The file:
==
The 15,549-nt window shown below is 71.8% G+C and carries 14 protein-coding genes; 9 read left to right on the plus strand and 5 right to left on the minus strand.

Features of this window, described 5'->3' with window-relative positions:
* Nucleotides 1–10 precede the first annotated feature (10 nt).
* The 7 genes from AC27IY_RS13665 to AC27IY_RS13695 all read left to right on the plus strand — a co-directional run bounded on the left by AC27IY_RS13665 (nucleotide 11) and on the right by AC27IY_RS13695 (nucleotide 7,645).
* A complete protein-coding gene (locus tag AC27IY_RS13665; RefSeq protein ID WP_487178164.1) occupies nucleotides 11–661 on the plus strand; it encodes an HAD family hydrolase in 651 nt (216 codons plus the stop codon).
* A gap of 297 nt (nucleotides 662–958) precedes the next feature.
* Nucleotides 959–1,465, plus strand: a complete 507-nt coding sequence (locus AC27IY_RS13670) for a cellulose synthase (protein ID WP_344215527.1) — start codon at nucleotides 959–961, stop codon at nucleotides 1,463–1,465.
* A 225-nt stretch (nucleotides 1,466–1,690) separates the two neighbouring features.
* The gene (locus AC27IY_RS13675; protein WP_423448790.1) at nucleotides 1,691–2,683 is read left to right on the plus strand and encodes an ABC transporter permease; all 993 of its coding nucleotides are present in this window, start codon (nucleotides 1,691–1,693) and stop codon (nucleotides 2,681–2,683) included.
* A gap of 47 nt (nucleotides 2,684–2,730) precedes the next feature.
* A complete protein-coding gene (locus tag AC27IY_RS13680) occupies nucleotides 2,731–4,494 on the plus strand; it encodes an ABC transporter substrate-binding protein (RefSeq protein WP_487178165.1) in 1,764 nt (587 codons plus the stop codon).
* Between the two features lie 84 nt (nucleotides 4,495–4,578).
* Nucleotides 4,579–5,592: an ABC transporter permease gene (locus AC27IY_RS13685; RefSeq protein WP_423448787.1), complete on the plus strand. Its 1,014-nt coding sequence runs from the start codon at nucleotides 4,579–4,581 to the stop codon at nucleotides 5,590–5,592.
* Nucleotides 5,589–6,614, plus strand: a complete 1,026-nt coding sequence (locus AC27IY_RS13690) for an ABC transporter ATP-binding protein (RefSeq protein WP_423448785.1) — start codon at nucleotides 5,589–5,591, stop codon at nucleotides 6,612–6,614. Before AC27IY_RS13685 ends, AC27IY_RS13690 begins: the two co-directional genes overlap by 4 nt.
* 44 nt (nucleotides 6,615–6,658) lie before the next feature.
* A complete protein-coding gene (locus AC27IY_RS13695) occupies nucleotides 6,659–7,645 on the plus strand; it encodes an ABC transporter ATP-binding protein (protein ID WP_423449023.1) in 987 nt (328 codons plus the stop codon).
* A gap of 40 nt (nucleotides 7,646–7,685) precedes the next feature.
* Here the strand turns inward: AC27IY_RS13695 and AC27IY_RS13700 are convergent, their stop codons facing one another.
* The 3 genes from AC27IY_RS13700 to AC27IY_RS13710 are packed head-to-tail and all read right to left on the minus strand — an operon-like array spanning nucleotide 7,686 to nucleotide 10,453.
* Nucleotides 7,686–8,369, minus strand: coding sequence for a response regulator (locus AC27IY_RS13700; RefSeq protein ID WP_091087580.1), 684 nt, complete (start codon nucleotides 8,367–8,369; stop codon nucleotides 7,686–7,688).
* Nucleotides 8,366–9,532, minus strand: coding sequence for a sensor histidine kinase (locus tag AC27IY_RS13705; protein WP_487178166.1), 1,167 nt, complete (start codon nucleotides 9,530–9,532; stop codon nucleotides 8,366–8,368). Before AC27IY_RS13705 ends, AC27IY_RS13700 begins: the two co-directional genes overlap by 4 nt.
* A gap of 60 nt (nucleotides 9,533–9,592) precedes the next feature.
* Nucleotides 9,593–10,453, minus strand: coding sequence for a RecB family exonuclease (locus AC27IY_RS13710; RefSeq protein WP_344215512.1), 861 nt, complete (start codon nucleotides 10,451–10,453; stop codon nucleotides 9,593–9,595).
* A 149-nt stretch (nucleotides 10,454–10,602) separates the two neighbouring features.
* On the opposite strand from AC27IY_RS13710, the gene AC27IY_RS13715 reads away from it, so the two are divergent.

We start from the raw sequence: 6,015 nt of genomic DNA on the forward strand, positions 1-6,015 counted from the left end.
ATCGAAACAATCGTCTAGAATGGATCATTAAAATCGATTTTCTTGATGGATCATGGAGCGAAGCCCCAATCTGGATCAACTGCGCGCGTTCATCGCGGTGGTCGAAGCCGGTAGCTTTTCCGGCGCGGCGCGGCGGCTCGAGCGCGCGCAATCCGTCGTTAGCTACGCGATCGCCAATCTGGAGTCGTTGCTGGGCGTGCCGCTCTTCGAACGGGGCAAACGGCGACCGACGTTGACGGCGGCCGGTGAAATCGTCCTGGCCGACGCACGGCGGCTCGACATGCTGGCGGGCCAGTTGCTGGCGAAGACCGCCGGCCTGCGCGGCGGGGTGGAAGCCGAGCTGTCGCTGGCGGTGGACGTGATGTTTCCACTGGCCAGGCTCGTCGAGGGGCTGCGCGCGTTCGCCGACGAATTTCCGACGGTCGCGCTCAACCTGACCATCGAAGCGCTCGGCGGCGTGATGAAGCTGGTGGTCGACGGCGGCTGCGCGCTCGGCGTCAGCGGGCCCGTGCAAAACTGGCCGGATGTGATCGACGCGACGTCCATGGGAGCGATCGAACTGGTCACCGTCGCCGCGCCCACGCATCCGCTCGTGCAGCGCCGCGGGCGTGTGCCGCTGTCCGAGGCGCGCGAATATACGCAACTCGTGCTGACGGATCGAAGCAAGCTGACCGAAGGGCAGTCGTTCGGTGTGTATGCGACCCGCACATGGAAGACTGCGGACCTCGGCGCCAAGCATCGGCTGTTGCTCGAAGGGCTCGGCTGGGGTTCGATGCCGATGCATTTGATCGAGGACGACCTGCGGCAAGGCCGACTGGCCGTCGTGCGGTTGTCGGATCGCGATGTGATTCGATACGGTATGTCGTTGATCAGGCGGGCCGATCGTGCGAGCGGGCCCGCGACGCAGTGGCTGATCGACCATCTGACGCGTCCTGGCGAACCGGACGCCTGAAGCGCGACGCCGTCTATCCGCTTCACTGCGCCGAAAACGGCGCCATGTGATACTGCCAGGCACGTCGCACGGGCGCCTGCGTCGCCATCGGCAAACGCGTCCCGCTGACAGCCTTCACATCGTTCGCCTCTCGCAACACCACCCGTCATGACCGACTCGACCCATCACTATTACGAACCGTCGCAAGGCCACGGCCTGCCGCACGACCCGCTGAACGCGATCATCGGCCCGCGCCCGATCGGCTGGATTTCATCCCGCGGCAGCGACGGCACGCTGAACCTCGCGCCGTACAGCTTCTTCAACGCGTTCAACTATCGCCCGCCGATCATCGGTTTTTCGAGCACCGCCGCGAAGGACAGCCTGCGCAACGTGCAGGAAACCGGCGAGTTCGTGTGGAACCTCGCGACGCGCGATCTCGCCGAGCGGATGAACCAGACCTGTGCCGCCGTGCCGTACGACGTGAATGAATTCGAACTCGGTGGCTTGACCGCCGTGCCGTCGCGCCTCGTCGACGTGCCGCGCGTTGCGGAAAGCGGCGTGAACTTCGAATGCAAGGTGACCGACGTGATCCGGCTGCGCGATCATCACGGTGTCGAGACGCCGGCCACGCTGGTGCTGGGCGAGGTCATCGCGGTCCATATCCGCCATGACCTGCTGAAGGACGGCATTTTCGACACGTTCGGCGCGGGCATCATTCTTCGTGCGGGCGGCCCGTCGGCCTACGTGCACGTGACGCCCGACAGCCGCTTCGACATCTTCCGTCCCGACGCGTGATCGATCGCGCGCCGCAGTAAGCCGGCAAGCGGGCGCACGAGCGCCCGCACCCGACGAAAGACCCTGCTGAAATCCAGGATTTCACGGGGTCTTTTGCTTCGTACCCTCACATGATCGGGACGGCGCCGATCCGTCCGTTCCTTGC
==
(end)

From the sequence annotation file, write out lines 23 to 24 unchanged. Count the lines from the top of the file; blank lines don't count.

* Nucleotides 9,593–10,453, minus strand: coding sequence for a RecB family exonuclease (locus AC27IY_RS13710; RefSeq protein WP_344215512.1), 861 nt, complete (start codon nucleotides 10,451–10,453; stop codon nucleotides 9,593–9,595).
* A 149-nt stretch (nucleotides 10,454–10,602) separates the two neighbouring features.